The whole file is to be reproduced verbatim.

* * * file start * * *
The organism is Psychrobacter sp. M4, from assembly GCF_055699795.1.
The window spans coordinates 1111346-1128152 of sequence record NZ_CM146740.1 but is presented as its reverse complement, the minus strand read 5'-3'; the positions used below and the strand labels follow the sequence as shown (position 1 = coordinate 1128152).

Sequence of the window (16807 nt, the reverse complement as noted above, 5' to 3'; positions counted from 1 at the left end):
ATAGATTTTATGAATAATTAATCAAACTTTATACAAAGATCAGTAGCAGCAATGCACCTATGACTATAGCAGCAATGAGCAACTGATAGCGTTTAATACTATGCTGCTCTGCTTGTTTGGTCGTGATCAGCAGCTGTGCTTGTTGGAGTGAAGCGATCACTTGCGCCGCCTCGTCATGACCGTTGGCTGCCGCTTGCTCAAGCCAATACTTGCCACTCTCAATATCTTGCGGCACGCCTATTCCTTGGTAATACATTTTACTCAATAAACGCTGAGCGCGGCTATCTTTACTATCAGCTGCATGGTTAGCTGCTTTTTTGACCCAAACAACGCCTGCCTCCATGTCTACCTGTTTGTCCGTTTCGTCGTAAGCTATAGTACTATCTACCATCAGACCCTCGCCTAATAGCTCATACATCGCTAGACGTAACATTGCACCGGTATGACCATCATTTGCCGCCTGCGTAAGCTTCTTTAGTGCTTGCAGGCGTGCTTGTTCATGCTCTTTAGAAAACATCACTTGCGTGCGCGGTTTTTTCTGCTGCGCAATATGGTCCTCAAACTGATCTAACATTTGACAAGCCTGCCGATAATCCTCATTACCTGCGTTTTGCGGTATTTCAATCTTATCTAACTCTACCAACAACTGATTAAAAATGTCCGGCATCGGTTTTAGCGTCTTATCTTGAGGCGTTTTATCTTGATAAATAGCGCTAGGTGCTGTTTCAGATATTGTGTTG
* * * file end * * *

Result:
The organism is Psychrobacter sp. M4, from assembly GCF_055699795.1.
The window spans coordinates 1111346-1128152 of sequence record NZ_CM146740.1 but is presented as its reverse complement, the minus strand read 5'-3'; the positions used below and the strand labels follow the sequence as shown (position 1 = coordinate 1128152).

Sequence of the window (16807 nt, the reverse complement as noted above, 5' to 3'; positions counted from 1 at the left end):
ATAGATTTTATGAATAATTAATCAAACTTTATACAAAGATCAGTAGCAGCAATGCACCTATGACTATAGCAGCAATGAGCAACTGATAGCGTTTAATACTATGCTGCTCTGCTTGTTTGGTCGTGATCAGCAGCTGTGCTTGTTGGAGTGAAGCGATCACTTGCGCCGCCTCGTCATGACCGTTGGCTGCCGCTTGCTCAAGCCAATACTTGCCACTCTCAATATCTTGCGGCACGCCTATTCCTTGGTAATACATTTTACTCAATAAACGCTGAGCGCGGCTATCTTTACTATCAGCTGCATGGTTAGCTGCTTTTTTGACCCAAACAACGCCTGCCTCCATGTCTACCTGTTTGTCCGTTTCGTCGTAAGCTATAGTACTATCTACCATCAGACCCTCGCCTAATAGCTCATACATCGCTAGACGTAACATTGCACCGGTATGACCATCATTTGCCGCCTGCGTAAGCTTCTTTAGTGCTTGCAGGCGTGCTTGTTCATGCTCTTTAGAAAACATCACTTGCGTGCGCGGTTTTTTCTGCTGCGCAATATGGTCCTCAAACTGATCTAACATTTGACAAGCCTGCCGATAATCCTCATTACCTGCGTTTTGCGGTATTTCAATCTTATCTAACTCTACCAACAACTGATTAAAAATGTCCGGCATCGGTTTTAGCGTCTTATCTTGAGGCGTTTTATCTTGATAAATAGCGCTAGGTGCTGTTTCAGATATTGTGTTG